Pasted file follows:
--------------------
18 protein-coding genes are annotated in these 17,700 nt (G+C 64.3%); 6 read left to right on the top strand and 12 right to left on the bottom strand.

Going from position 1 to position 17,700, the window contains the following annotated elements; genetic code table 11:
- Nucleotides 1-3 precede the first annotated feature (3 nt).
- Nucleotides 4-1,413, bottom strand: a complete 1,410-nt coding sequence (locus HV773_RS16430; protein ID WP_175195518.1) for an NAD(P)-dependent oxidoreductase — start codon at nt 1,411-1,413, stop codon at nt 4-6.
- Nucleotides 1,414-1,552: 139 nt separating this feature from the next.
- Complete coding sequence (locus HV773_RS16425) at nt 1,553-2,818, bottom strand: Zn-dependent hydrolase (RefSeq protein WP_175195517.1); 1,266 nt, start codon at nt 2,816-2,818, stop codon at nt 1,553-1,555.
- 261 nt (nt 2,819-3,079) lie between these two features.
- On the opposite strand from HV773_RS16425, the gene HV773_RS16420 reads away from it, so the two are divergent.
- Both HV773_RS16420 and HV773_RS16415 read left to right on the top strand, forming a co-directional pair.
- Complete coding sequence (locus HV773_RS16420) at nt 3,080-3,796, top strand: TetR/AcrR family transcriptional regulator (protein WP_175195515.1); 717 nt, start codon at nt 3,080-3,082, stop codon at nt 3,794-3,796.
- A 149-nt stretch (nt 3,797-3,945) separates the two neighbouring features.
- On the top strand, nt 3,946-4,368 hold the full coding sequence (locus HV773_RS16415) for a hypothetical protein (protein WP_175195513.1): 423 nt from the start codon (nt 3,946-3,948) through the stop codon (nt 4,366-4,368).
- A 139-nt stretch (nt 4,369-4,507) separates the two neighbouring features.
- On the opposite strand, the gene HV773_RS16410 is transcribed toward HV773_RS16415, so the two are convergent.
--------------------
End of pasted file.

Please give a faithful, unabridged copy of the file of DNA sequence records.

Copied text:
18 protein-coding genes are annotated in these 17,700 nt (G+C 64.3%); 6 read left to right on the top strand and 12 right to left on the bottom strand.

Going from position 1 to position 17,700, the window contains the following annotated elements; genetic code table 11:
- Nucleotides 1-3 precede the first annotated feature (3 nt).
- Nucleotides 4-1,413, bottom strand: a complete 1,410-nt coding sequence (locus HV773_RS16430; protein ID WP_175195518.1) for an NAD(P)-dependent oxidoreductase — start codon at nt 1,411-1,413, stop codon at nt 4-6.
- Nucleotides 1,414-1,552: 139 nt separating this feature from the next.
- Complete coding sequence (locus HV773_RS16425) at nt 1,553-2,818, bottom strand: Zn-dependent hydrolase (RefSeq protein WP_175195517.1); 1,266 nt, start codon at nt 2,816-2,818, stop codon at nt 1,553-1,555.
- 261 nt (nt 2,819-3,079) lie between these two features.
- On the opposite strand from HV773_RS16425, the gene HV773_RS16420 reads away from it, so the two are divergent.
- Both HV773_RS16420 and HV773_RS16415 read left to right on the top strand, forming a co-directional pair.
- Complete coding sequence (locus HV773_RS16420) at nt 3,080-3,796, top strand: TetR/AcrR family transcriptional regulator (protein WP_175195515.1); 717 nt, start codon at nt 3,080-3,082, stop codon at nt 3,794-3,796.
- A 149-nt stretch (nt 3,797-3,945) separates the two neighbouring features.
- On the top strand, nt 3,946-4,368 hold the full coding sequence (locus HV773_RS16415) for a hypothetical protein (protein WP_175195513.1): 423 nt from the start codon (nt 3,946-3,948) through the stop codon (nt 4,366-4,368).
- A 139-nt stretch (nt 4,369-4,507) separates the two neighbouring features.
- On the opposite strand, the gene HV773_RS16410 is transcribed toward HV773_RS16415, so the two are convergent.